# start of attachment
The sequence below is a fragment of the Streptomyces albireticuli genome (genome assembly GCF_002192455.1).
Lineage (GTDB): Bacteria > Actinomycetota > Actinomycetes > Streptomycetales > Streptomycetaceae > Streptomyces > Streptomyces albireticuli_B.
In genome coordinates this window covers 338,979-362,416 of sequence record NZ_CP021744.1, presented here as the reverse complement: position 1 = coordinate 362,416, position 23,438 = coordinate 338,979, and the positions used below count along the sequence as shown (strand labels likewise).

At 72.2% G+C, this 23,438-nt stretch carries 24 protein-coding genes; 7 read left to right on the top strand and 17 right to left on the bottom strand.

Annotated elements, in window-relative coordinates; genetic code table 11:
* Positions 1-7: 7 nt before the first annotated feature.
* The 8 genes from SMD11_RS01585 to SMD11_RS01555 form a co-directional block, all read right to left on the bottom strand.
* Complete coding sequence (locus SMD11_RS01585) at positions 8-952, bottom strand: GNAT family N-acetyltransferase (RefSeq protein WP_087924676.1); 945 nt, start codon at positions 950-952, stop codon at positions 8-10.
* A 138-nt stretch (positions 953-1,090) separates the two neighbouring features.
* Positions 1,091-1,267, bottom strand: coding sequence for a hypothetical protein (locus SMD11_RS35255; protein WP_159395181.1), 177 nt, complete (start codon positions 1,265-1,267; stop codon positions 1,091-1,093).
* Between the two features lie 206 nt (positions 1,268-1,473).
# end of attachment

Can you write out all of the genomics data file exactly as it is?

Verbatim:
The sequence below is a fragment of the Streptomyces albireticuli genome (genome assembly GCF_002192455.1).
Lineage (GTDB): Bacteria > Actinomycetota > Actinomycetes > Streptomycetales > Streptomycetaceae > Streptomyces > Streptomyces albireticuli_B.
In genome coordinates this window covers 338,979-362,416 of sequence record NZ_CP021744.1, presented here as the reverse complement: position 1 = coordinate 362,416, position 23,438 = coordinate 338,979, and the positions used below count along the sequence as shown (strand labels likewise).

At 72.2% G+C, this 23,438-nt stretch carries 24 protein-coding genes; 7 read left to right on the top strand and 17 right to left on the bottom strand.

Annotated elements, in window-relative coordinates; genetic code table 11:
* Positions 1-7: 7 nt before the first annotated feature.
* The 8 genes from SMD11_RS01585 to SMD11_RS01555 form a co-directional block, all read right to left on the bottom strand.
* Complete coding sequence (locus SMD11_RS01585) at positions 8-952, bottom strand: GNAT family N-acetyltransferase (RefSeq protein WP_087924676.1); 945 nt, start codon at positions 950-952, stop codon at positions 8-10.
* A 138-nt stretch (positions 953-1,090) separates the two neighbouring features.
* Positions 1,091-1,267, bottom strand: coding sequence for a hypothetical protein (locus SMD11_RS35255; protein WP_159395181.1), 177 nt, complete (start codon positions 1,265-1,267; stop codon positions 1,091-1,093).
* Between the two features lie 206 nt (positions 1,268-1,473).